We had gained our footing, at heavy cost it is true, but at least a mile square of the Gallipoli Peninsula was ours, and Von der Goltz Pasha was proved a liar. Back on the beach stores were beginning to come in. Horses, donkeys, and mules were landed and ammunition reserves grew as one watched. Men were carrying water to the firing line, ammunition and oil for the machine guns. On every path the stretcher-bearers toiled with their sad loads, and wounded waited patiently in little knots by the dressing-stations, laughing, chatting, and cheering each other. Sweating under the hot sun the doctors worked like machines, probing, washing, bandaging. Often the hurts were beyond aid, and a handkerchief covered the face of one man I had known as a cheery optimist on board the transport. The Brigadier-General in khaki shirt and neat riding breeches was sending off innumerable messages — cool, ubiquitous, and business-like, he inspired others to emulate him.

Wonder of wonders ! We had been ashore only six hours when three wireless stations sprang up mushroom-like on the beach, and their buzzing sparks told the warships just how and where to send their screaming missiles. Troops continued to land, and as soon as they were landed were rushed to the firing line, usually to the left, for the right was well held and safe for the time.

At nightfall the bombardment ceased, but Turkish shrapnel burst over the beach and the wounded in the boats were submitted to a hot shell fire. The rifle fire continued, nerve-racking and noisy. Sleep was out of the question, and trench digging, to consolidate the position we had won, commenced almost immediately.

(c) IWM CHR 30
On our left along the beach about half a mile, a boat, sunk in the surf, rocked uneasily. With the aid of a glass I could see its freight. Sitting upright were at least eight dead men, and on the beach another twenty. A sailor, distinguishable by his white cap cover, lay in an attitude strangely lifelike, his chin resting on his hand, his face turned to our position. The next afternoon I casually turned my glasses on the pathetic group, and saw that the sailor was now lying on his back with his face to the sky. There was no mistake: he had been alive, and perhaps even now, after lying there nearly thirty-six hours, he was still alive. I was destined to get yet another thrill. In the centre of the heap on the beach there was some movement.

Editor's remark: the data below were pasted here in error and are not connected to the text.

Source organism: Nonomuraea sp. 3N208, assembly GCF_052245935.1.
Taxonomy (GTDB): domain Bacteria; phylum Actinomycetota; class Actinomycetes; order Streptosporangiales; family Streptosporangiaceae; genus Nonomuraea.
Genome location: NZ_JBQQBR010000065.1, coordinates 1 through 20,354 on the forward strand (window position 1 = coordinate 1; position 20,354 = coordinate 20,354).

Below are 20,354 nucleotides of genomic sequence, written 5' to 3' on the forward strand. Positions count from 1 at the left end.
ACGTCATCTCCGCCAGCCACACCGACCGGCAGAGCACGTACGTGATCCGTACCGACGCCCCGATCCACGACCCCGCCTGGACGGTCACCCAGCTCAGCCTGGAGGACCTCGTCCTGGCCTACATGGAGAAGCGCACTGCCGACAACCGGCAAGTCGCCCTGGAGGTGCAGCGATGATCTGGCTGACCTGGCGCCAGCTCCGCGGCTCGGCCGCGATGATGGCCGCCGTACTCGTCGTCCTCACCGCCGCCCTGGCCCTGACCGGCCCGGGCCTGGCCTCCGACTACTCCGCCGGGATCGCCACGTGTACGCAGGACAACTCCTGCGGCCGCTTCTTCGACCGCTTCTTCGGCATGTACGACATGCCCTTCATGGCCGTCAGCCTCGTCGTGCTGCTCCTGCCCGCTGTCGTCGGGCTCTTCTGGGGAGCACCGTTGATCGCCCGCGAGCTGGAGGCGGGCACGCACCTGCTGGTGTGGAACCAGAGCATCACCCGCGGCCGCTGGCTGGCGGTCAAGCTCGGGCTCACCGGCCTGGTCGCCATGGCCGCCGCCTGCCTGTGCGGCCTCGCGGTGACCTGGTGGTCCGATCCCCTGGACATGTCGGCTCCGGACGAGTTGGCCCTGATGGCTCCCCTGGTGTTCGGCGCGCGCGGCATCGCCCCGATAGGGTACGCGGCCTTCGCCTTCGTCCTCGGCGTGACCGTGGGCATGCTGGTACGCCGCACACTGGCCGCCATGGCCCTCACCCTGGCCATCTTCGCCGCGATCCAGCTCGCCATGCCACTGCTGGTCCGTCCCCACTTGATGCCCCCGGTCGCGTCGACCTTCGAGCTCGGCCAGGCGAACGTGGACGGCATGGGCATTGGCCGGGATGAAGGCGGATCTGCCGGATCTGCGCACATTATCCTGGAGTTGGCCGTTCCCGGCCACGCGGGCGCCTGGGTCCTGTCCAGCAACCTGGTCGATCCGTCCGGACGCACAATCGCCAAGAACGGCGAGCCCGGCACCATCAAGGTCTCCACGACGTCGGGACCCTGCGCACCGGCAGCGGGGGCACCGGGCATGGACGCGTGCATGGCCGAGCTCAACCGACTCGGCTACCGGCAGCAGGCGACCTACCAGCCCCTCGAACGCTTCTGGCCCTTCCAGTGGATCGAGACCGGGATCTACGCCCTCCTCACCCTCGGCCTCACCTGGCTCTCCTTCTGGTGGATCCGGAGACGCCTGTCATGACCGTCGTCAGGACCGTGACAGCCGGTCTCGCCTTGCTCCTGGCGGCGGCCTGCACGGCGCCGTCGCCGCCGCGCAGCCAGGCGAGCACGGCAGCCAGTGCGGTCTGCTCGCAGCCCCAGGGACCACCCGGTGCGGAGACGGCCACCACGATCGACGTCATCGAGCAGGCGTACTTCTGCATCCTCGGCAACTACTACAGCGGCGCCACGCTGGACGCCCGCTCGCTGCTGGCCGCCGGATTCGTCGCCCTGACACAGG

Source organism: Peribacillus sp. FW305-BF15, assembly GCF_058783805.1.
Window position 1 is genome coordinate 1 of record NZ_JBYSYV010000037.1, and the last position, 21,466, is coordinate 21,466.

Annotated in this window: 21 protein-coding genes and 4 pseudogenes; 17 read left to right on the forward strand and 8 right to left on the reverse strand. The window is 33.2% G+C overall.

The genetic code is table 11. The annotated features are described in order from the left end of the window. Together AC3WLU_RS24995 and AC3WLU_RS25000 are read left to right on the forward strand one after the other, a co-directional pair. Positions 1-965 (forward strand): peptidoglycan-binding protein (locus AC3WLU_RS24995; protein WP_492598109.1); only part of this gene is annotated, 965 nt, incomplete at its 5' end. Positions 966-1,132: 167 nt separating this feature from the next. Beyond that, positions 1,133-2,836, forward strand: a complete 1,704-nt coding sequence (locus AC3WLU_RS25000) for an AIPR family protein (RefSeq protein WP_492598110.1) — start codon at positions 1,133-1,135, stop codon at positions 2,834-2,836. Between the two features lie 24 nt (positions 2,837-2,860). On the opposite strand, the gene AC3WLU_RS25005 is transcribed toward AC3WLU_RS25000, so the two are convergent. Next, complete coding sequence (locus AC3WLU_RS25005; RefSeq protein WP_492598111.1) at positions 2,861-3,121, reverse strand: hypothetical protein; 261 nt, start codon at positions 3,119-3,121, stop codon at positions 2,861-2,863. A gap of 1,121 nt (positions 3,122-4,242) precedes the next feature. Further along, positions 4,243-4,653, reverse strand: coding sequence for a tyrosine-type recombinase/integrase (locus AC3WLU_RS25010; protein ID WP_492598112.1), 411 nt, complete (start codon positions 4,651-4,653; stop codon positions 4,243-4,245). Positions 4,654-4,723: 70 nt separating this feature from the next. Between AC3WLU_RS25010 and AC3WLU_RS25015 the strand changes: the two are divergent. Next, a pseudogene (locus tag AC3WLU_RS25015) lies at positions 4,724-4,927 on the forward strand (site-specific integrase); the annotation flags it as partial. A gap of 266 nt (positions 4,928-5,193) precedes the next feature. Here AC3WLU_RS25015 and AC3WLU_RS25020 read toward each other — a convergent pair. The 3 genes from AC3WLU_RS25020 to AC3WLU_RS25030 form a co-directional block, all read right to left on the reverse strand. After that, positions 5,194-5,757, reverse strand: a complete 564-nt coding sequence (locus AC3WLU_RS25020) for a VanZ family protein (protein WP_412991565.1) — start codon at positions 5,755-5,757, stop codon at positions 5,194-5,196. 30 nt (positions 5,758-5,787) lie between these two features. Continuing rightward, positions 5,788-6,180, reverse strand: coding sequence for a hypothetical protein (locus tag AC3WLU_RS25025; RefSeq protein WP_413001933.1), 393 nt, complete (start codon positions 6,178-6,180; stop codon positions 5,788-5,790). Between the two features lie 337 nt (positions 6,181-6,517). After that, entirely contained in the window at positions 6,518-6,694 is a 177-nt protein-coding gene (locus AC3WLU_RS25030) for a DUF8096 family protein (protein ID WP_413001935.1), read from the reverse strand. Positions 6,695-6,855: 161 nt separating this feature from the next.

And then I saw distinctly a khaki cap waving weakly, and presently a man detached himself from the group and hobbled slowly towards us along the beach. Immediately the snipers started afresh.

Four other men and myself made off along the beach to meet the sad figure, which by this time had collapsed. Ten yards out from our trench we drew fire, and the bullets whispered confidingly "Duck," and as they entered the water or hit the stones by our feet, "Run like the devil!" I personally cut out the first hundred yards in well under eleven seconds, and although my style might have been ragged, it was good enough and got me to a small sandy knoll where I was able to talk to the man. There were four others still alive out there, he said, and "last night there were eight, but it was cold, and they'd had no water or food, and couldn't last it out." That was all.

We got him in slowly, and afterwards the others, but not until one of the warships had dealt with the snipers. Later we buried all the others. One of the men we brought in had been out there half in the water and half out, shot through both knees, but he was cheery and bright, and asked first about his brother in another company, and then explained where the Turks were sniping from.

At night the rifle fire waved backwards and forwards in fluctuating bursts, and we expected an attack at dawn. It came, but not against our position. More in the centre the enemy made a desperate effort They approached our trenches — came through the lines, and were certainly brave and venturesome. Once an unmistakably foreign bugle blew the "Cease fire," but an order was passed down our line to take no notice, it was a ruse. At one time, as darkness came down a voice in English called out "Retire! Retire!" but as there was no immediate reason why we should retire, we waited, and again Brigade Headquarters informed us it was not a British command.

It will be hard to forget those first days, and even now I wake at night with the patter of musketry in my ears, only to find some cart is rumbling past the hospital on uneasy wheels.

From Light and Shade in War by Captain Malcolm Ross and Noel Ross, 1916.